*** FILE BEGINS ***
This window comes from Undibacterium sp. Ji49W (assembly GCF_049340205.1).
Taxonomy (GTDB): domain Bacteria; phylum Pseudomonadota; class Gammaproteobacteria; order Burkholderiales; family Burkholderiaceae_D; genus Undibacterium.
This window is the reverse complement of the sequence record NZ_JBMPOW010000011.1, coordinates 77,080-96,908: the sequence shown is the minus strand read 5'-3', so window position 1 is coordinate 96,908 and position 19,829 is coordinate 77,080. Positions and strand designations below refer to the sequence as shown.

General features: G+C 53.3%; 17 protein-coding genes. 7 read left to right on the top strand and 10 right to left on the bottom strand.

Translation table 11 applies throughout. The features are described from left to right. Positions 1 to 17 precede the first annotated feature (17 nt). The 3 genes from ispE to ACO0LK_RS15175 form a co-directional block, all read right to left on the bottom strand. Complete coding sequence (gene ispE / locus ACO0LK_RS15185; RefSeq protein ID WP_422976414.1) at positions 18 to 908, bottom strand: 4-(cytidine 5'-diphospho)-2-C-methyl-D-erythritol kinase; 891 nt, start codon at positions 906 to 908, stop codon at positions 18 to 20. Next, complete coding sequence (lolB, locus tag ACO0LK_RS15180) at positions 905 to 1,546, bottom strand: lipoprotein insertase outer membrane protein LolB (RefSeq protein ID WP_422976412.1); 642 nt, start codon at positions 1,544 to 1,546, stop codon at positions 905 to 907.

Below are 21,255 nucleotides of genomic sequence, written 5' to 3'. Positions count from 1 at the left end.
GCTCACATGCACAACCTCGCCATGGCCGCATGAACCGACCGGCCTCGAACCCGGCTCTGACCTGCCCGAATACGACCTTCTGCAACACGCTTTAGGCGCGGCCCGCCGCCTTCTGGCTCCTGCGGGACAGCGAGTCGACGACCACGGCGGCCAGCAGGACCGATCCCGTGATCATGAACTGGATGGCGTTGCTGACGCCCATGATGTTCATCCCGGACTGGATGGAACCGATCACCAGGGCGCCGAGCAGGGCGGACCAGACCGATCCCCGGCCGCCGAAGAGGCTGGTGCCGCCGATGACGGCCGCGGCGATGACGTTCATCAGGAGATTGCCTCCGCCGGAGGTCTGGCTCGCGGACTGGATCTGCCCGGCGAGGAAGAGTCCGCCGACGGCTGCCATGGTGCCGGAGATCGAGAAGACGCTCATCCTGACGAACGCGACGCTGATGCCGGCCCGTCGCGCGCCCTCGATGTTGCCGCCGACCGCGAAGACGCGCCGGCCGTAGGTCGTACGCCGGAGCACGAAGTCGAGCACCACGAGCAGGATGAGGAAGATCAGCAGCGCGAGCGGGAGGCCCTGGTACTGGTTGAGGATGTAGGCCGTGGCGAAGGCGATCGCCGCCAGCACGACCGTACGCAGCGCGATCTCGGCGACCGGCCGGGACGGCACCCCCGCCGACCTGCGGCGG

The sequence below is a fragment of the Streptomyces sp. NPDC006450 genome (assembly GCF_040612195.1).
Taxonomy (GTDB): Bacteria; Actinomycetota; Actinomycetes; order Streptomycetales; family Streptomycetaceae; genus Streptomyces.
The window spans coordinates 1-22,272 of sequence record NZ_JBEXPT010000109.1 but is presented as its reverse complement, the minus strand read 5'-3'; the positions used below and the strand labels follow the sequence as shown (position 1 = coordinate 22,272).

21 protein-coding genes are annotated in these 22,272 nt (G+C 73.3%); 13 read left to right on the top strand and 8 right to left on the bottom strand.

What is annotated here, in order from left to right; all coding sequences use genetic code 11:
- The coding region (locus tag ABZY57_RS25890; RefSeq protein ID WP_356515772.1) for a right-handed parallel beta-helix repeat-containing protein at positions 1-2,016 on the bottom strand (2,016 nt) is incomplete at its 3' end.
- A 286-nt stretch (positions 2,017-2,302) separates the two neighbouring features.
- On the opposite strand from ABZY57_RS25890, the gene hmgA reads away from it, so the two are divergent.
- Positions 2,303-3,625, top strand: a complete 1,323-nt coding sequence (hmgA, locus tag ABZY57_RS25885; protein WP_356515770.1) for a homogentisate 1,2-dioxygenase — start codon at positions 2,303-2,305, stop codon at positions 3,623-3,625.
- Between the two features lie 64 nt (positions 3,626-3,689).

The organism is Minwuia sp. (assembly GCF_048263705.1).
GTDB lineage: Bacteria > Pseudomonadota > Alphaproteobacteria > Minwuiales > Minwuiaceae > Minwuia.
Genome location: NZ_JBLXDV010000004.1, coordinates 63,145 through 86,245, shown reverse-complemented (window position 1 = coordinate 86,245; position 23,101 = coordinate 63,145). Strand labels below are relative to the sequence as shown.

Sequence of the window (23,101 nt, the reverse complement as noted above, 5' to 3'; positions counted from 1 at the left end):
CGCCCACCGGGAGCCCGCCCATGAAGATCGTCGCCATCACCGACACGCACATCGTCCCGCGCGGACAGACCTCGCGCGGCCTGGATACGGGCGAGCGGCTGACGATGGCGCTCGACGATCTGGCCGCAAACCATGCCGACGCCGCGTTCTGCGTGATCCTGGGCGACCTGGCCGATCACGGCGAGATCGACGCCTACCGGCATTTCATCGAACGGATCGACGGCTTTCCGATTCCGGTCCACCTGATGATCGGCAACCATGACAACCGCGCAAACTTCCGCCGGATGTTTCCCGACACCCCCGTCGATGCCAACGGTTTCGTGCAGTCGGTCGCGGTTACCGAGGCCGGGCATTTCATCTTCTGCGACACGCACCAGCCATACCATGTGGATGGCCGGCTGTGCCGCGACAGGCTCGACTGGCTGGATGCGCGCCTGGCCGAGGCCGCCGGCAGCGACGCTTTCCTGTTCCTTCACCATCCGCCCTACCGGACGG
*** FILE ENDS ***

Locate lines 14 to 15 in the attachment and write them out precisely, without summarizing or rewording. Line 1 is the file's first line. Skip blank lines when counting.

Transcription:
- A 286-nt stretch (positions 2,017-2,302) separates the two neighbouring features.
- On the opposite strand from ABZY57_RS25890, the gene hmgA reads away from it, so the two are divergent.